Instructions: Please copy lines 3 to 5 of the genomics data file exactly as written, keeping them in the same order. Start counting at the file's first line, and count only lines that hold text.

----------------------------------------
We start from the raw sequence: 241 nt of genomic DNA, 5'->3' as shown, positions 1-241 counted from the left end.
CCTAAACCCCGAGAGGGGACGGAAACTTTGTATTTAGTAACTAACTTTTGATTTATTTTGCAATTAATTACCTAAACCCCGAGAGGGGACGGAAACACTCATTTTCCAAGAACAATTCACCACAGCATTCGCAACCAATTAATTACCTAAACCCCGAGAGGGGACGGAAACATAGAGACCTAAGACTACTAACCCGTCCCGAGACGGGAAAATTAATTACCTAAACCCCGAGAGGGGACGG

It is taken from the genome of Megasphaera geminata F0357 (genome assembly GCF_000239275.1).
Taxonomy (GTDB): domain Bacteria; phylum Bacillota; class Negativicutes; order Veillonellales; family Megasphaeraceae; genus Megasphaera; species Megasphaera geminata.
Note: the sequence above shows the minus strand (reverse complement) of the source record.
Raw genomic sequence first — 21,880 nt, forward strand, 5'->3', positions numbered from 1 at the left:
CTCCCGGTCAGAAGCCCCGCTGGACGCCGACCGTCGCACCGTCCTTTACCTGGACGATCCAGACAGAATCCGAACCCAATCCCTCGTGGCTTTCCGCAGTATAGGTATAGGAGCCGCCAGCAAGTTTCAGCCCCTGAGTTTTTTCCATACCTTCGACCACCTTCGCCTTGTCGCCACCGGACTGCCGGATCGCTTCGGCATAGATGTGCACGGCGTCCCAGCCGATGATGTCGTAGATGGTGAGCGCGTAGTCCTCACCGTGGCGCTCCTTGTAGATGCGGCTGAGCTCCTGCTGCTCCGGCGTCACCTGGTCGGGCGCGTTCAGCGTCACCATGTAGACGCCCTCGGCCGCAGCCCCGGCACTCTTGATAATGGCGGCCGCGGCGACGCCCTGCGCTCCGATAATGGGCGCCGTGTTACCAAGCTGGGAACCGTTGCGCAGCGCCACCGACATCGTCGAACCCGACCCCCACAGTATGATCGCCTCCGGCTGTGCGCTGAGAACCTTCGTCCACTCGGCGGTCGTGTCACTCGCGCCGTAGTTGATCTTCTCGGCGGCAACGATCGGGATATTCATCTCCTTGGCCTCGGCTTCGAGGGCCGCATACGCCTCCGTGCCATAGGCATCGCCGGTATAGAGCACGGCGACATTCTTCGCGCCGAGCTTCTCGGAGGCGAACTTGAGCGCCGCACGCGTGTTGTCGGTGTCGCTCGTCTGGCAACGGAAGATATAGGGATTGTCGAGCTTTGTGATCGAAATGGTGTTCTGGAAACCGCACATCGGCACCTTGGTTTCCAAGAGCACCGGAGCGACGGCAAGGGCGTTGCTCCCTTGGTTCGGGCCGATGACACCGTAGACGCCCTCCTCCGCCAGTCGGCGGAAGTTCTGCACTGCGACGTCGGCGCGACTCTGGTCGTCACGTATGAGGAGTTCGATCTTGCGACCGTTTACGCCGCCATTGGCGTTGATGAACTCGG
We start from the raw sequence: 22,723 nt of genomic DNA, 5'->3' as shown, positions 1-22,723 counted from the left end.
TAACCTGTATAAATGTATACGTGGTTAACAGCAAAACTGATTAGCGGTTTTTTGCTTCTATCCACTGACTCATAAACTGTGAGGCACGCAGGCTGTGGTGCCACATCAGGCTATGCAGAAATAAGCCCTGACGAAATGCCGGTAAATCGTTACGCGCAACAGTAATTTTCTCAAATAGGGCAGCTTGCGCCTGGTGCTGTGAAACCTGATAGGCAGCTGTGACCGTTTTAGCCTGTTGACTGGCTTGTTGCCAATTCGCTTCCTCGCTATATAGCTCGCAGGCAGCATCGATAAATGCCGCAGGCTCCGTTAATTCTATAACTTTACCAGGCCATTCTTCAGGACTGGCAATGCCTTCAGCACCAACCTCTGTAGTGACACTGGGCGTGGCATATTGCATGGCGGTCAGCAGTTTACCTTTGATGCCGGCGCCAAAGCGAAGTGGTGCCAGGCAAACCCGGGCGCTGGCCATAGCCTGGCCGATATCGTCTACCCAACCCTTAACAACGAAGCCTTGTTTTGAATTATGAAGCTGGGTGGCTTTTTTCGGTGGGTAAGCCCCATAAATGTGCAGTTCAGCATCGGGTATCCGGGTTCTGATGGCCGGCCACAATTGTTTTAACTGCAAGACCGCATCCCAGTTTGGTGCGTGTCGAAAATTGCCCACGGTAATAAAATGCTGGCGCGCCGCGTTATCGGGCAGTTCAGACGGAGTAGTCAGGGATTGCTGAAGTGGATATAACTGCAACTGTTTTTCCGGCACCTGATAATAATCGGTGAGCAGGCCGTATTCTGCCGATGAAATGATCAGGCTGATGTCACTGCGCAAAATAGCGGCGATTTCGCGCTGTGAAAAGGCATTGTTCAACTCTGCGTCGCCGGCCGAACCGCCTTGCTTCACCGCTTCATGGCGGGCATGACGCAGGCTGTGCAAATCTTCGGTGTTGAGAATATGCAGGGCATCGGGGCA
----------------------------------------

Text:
It is taken from the genome of Megasphaera geminata F0357 (genome assembly GCF_000239275.1).
Taxonomy (GTDB): domain Bacteria; phylum Bacillota; class Negativicutes; order Veillonellales; family Megasphaeraceae; genus Megasphaera; species Megasphaera geminata.
Note: the sequence above shows the minus strand (reverse complement) of the source record.